From Flux Gourmet to Björk: a complete guide to this week’s entertainment | Culture – 71Bait


Going out - Saturday Mag illo

Go out: movie theater

Scream/Nightmare on Elm Street marathons
The Prince Charles Cinema, London, October 1st only
Wes Craven fans gather for a 635-minute nighttime screening of all the Scream movies, from the one that started it all in 1996 (above) to last year’s “Requel.” Do you prefer Craven’s Nightmare on Elm Street franchise? So buckle up: they’ll be showing tonight too: all seven.

river gourmet
Outside now
Starring Gwendoline Christie and Asa Butterfield, Peter Strickland’s new film about an offbeat artist retreat is as distinctive and odd as we’ve come to expect from the man who brought us BDSM butterfly collectors in The Duke of Burgundy and a Haunted One red dress from In Fabric.

girl girl girl
Outside now
Director Alli Haapasalo, who won the World Cinema Dramatic Audience Award at this year’s Sundance Film Festival, follows a trio of ordinary teenage girls (Aamu Milonoff, Eleonoora Kauhanen and Linnea Leino) as they explore newfound desires and their first expectations in his gripping Finnish drama Love.

Woman Harris leaves to Paris
Outside now
This incarnation of Paul Gallico’s novel, which was filmed in 1992 and starred Angela Lansbury, stars the widowed cleaning lady Lesley Manville, who decides to go to Paris at all costs to fulfill her big dream: a couture dress by Dior to own. It’s escapism, both literally and figuratively, brought to life by a charming cast that also includes Isabelle Huppert, Jason Isaacs and Anna Chancellor. Catherine Bray


Go out: appearances

Five members of the Canadian band Alvvays.
Forever and… Alvvays. Photo: Eleanor Petry

Alvvays
1st to 7th October; Tour begins Glasgow
Canada’s indie-pop quintet arrives in the UK next week to support Blue Rev, the belated successor to 2017’s Antisocialites. The release was shattered by theft (early demo recordings were stolen), a flood at their studio and finally the pandemic disabled, so expect a sense of joyful relief. MC

I liked
Various Venues, London, October 1st
This new multi-venue, one-day festival in east London will be spearheaded by a slew of new acts including pop star L Devine, decadent indie-pop rabble Walt Disco and post-punk experimentalists Do Nothing. Elsewhere there are gems in Greta Isaac’s DIY alt-pop and the rock catharsis of Olly Bailey, aka Jaws the Shark. Michael Kragg

Bournemouth Symphony Orchestra
Lighthouse, Poole, October 5th; Guildhall, Portsmouth, October 6th
During his 14 seasons as Principal Conductor of the BSO, Kirill Karabits has made a point of promoting the works of his fellow Ukrainians. The most recent is Fedir Akimenko’s cello concerto, which was not performed after the composer’s death in 1945. Karabits frames it with Stravinsky and Mahler. Andrew Clemens

Snarky Puppy
O2 Academy, Glasgow, 4th October-; O2 Academy, Bristol, October 5, then tour; O2 Apollo, Manchester, 6 October; OVO Arena Wembley, London, October 7th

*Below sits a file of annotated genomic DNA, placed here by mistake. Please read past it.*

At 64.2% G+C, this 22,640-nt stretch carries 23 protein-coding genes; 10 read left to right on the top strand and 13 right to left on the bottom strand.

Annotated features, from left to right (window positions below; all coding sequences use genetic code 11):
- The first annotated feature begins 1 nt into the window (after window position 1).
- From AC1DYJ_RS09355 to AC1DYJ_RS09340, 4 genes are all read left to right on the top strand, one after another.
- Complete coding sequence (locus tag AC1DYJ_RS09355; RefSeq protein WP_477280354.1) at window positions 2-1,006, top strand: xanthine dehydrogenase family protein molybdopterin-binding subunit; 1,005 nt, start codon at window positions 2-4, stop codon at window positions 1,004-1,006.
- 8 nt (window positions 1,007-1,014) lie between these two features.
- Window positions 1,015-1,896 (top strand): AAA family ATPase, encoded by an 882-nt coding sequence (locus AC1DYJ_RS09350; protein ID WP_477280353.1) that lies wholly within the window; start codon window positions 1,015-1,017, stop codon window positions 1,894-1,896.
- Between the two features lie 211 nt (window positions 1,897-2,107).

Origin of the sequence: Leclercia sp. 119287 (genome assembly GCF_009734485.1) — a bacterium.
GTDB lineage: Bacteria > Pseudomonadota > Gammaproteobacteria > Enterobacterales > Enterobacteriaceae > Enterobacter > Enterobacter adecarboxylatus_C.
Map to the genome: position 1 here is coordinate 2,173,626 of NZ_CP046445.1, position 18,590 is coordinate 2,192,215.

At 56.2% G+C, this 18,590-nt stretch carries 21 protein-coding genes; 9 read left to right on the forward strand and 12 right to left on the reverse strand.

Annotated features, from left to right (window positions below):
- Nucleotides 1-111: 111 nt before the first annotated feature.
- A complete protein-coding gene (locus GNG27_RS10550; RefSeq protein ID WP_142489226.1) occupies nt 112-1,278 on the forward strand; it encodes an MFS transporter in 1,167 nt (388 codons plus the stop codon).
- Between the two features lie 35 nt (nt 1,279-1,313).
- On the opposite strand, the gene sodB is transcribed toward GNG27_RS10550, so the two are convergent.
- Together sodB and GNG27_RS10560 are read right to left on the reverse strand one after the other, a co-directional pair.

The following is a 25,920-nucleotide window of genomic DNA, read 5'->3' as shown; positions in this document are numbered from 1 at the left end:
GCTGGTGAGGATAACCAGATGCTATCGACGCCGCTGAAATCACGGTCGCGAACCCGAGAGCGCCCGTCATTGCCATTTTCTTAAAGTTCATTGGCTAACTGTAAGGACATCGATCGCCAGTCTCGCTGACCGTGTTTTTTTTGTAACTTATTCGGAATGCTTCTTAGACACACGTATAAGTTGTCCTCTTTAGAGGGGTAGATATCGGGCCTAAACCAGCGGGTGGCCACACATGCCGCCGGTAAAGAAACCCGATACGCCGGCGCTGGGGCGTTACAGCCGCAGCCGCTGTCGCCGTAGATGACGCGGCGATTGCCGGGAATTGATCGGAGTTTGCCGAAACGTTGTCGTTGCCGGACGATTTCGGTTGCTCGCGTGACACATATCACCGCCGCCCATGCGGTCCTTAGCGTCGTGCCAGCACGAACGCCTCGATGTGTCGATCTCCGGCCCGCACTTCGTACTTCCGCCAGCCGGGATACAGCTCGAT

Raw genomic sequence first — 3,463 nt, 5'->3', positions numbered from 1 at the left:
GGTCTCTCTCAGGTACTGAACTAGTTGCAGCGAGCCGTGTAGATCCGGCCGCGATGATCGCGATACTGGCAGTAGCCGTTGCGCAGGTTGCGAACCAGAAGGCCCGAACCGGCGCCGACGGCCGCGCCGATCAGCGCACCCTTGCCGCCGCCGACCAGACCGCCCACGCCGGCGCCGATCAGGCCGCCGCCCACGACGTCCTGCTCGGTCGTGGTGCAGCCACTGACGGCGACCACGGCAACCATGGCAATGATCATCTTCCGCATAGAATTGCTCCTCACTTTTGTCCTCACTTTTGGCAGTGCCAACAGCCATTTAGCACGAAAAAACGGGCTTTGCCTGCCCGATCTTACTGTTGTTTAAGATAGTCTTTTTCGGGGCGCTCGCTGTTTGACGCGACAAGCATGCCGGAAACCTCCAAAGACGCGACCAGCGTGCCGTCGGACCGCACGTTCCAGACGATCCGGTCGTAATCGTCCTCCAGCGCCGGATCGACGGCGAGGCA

One of the most popular live bands of all time, spanning jazz, funk, global music and R&B, the American collective releases the new album “Empire Central” – a homage to their own history and to the heroes of American music. John Fordham


Go out: art

Man with a Thistle (Self-Portrait).
Man with a Thistle (Self-Portrait). Photo: /Lucian Freud Archives/Tate

Lucian Freud
National Gallery, London, October 1st to January 22nd
In his late years, this radiant flesh painter was routinely referred to as the “living doyen.” But how does he stack up in the National Gallery against the historical artists who inspired him, from Holbein and Corot to his beloved Titian? This centennial show promises fine art at the highest level.

Cezanne
Tate Modern, London, October 5th to March 12th
The godfather of modern art comes to the home of what modern art is today – but is there a connection? The pixelated imagery of this most conceptual Post-Impressionist conveys the randomness and uncertainty of modern life. They echo in video art. Cézanne will always be modern – and profound.

Saskia van Uylenburgh in Arcadian costume
Beacon Museum, Whitehaven, until January 8th
Rembrandt’s painting of his wife as the goddess of spring can be seen at the National Gallery. The pathos and power of this portrait lies in the way Rembrandt glorifies Saskia as a goddess with gold flowers and at the same time reveals that she is posing in his studio: dream and reality collide in a touching manner.

Walter Price
Modern Institute Osborne Street, Glasgow until 12 November
Until recently, novelty in art meant video or the readymade, but identity and injustice are more important than the medium used, so painting is resurgent. Brooklyn artist Price is radical by being traditional. His sensitive images with nocturnal blues are reminiscent of Matisse, even Dufy. Modern but gentle. Jonathan Jones


Go out: stage

Dancer Joseph Toonga, mid performance.
Born Dancer… Joseph Toonga. Photo: Karen Jonkers/Theaterfestival Boulevard

Joseph Toonga: Born to Exist
Oxford Playhouse, October 4; touring until 26.11
As a child, Joseph Toonga moved to East London from Cameroon; As an artist, he transitioned from hip-hop to contemporary dance training, collaborating with the Royal Ballet. Born to Exist is the final installment in his trilogy on black masculinity, an autobiographical piece about the upbringing of exclusively black women. Lyndsey Winship